American student killed in Netherlands texted friend about how her roommate wanted to kill people
A young American blues drummer murdered in her Netherlands apartment reached out to a friend in the days leading up to her death with a series of text messages, saying her roommate had expressed a desire to kill people.
Sarah Papenheim, 21, was fatally stabbed Wednesday in her home near Erasmus University in the port city of Rotterdam, where she had been studying psychology since 2016. Less than a week earlier, the Minnesota native texted her friend, Adam Pryor, with concerns about the man she’d been living with.
“I work full time and I have school full time and everything is just so f----d up right now,” she wrote in a message sent on Dec. 6. “My roommate told me he is going to kill three people so I'm gonna to have to go to the police.'"
Pryor, who connected with Papenheim through the Minneapolis music scene, told Good Morning America he knew something was off with his friend, but did not believe her to be in any immediate danger.
“After she told me that I thought he got mad at some people. I didn’t feel like she was in any danger. I never could’ve guess it was her,” he said.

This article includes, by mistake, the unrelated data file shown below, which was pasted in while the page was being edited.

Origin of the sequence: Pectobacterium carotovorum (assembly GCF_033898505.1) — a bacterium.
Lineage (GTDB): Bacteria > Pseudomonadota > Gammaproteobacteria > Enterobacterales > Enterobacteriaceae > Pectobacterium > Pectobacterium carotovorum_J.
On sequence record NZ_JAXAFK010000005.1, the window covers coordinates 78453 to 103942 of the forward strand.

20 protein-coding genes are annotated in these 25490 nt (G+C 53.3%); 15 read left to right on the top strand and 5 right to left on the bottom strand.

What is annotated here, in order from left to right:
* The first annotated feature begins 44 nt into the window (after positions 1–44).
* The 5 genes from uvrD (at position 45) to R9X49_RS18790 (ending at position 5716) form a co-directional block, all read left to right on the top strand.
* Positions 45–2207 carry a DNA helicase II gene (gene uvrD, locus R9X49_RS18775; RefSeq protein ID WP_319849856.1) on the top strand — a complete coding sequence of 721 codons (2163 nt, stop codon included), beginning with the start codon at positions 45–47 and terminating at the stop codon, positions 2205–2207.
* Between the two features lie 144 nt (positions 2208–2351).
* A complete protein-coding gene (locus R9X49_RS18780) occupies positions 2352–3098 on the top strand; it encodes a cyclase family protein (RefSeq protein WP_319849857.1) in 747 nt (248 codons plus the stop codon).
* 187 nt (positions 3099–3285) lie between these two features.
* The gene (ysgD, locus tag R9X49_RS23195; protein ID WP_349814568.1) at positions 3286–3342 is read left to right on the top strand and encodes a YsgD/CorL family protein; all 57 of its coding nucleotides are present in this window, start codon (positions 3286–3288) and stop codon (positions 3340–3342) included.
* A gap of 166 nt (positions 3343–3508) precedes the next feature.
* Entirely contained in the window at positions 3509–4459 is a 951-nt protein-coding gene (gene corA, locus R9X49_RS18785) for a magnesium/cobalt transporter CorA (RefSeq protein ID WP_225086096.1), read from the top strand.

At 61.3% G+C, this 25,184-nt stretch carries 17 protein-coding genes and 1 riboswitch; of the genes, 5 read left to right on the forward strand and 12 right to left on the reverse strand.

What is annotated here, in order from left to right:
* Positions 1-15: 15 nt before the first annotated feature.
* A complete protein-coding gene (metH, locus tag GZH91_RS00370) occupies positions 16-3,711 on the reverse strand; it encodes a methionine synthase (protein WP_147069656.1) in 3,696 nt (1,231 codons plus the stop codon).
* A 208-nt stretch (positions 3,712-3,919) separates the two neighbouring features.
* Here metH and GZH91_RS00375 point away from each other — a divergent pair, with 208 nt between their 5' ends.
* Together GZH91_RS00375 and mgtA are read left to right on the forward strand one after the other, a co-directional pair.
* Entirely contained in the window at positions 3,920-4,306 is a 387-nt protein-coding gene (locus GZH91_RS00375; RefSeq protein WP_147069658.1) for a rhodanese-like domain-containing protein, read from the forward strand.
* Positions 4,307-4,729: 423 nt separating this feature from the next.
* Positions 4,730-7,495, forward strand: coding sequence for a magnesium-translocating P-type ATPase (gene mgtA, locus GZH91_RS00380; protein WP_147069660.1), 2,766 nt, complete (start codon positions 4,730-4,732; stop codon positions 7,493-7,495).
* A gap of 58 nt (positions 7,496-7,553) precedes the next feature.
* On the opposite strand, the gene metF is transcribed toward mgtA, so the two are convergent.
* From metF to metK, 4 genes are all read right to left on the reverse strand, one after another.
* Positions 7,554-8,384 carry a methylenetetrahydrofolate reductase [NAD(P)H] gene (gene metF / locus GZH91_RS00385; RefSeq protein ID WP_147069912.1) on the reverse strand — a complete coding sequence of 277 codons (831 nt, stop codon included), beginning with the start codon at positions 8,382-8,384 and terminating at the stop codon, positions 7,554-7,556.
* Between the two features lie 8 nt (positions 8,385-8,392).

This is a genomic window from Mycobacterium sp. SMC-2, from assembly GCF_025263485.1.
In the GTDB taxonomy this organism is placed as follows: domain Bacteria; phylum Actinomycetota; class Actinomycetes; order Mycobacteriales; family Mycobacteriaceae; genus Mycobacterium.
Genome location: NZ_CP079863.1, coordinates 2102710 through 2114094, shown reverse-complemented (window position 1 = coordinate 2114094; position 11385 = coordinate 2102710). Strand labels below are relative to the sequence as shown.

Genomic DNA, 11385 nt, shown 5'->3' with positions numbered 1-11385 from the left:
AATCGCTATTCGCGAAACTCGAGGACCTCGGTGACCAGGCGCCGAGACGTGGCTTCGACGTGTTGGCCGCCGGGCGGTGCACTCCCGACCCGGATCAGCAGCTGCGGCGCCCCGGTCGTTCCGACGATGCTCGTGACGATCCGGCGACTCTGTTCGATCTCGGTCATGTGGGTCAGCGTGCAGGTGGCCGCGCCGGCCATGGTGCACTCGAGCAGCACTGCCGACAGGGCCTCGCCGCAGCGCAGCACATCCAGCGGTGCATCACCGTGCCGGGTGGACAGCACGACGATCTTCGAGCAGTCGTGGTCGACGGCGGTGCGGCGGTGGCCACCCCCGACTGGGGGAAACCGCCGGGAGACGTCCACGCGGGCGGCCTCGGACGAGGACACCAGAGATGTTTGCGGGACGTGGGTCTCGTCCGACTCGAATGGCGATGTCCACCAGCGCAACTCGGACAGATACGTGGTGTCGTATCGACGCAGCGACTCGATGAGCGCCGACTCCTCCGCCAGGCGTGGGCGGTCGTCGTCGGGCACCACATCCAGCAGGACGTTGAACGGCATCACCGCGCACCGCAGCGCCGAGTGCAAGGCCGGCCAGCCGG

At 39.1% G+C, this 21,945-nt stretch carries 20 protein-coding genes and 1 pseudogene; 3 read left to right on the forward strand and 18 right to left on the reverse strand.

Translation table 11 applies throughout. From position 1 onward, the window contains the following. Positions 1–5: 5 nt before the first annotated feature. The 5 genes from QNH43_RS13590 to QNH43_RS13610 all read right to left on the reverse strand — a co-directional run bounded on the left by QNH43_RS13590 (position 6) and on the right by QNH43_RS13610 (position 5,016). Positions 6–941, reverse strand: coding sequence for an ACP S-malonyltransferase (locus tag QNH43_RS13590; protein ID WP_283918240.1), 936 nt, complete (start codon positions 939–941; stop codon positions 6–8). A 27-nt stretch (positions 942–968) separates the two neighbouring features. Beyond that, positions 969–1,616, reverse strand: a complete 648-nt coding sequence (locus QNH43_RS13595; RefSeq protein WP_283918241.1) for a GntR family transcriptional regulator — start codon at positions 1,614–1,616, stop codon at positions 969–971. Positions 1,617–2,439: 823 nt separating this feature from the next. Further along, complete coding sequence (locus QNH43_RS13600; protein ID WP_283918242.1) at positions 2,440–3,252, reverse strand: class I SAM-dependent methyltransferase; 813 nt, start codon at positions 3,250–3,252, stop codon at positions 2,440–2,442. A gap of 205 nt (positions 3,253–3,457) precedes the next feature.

“Just the way she made it seem like, it was some other people he was mad at or something happened. I had trust in her. She was very responsible, that she would go to the police and take care of everything. I didn’t think something like this was going to happen.”
Authorities earlier this week arrested a man in connection with the case at a rail station following an attempt to flee, but have not yet released his name.
Papenheim’s mother, Donee Odegard, in an interview with the Star Tribune identified the suspect as her daughter’s 23-year-old roommate, Joel Shelling, who had reportedly been getting “more and more angry” in recent weeks.
Odegard said she urged her daughter to avoid the man, but that she pushed back saying that she was his only friend.
“They’d talk about music all night,” the grieving mother said. “They kinda clicked on that. Then as time went on, he’d get highs and lows.”
Pryor, a 19-year-old keyboardist, remembered Papenheim as a smart and caring woman as well as a naturally gifted drummer and musician.
“Most people my age don’t know what blues music is, much less can play it and much less can play like she did,” he said. “She was just so special in so many ways.”
Schelling made his initial court appearance Friday, when a judge ordered he remain in custody as the investigation unfolds over the next two weeks. Police are still working to determine a motive in the killing.